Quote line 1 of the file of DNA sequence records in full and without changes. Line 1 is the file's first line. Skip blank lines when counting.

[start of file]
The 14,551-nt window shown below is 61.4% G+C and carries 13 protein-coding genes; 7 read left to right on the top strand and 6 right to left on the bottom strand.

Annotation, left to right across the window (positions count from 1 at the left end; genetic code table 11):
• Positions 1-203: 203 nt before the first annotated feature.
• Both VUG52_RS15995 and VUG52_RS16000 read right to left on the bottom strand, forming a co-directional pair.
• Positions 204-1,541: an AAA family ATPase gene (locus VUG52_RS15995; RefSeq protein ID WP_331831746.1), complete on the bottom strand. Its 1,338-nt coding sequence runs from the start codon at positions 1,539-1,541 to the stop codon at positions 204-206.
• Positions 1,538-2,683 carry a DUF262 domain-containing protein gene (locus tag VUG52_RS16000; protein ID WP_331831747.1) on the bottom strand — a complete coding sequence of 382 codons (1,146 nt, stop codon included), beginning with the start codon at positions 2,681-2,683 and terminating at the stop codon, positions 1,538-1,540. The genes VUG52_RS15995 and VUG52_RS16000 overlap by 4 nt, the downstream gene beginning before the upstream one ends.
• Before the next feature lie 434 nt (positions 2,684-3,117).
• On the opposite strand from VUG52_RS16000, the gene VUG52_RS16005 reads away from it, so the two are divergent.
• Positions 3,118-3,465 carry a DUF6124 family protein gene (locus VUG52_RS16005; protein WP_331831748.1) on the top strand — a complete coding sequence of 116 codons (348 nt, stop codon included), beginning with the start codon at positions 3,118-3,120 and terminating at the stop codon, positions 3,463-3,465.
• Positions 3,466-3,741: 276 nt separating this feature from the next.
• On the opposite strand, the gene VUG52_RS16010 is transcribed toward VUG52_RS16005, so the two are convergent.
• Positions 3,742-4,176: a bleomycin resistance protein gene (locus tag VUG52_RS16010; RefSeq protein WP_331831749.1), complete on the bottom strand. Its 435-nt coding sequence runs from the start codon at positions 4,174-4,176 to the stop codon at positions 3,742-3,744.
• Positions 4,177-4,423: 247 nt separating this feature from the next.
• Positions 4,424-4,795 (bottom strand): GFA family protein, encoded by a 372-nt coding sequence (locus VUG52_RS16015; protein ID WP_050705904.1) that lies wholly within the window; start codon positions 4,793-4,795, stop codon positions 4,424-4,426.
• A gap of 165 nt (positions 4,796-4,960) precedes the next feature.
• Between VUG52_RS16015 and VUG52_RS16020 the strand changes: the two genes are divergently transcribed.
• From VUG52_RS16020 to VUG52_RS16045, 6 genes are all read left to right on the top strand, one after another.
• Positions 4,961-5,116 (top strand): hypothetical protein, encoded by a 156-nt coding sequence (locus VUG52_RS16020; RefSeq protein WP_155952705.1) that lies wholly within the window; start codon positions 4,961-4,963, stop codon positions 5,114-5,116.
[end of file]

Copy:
The 14,551-nt window shown below is 61.4% G+C and carries 13 protein-coding genes; 7 read left to right on the top strand and 6 right to left on the bottom strand.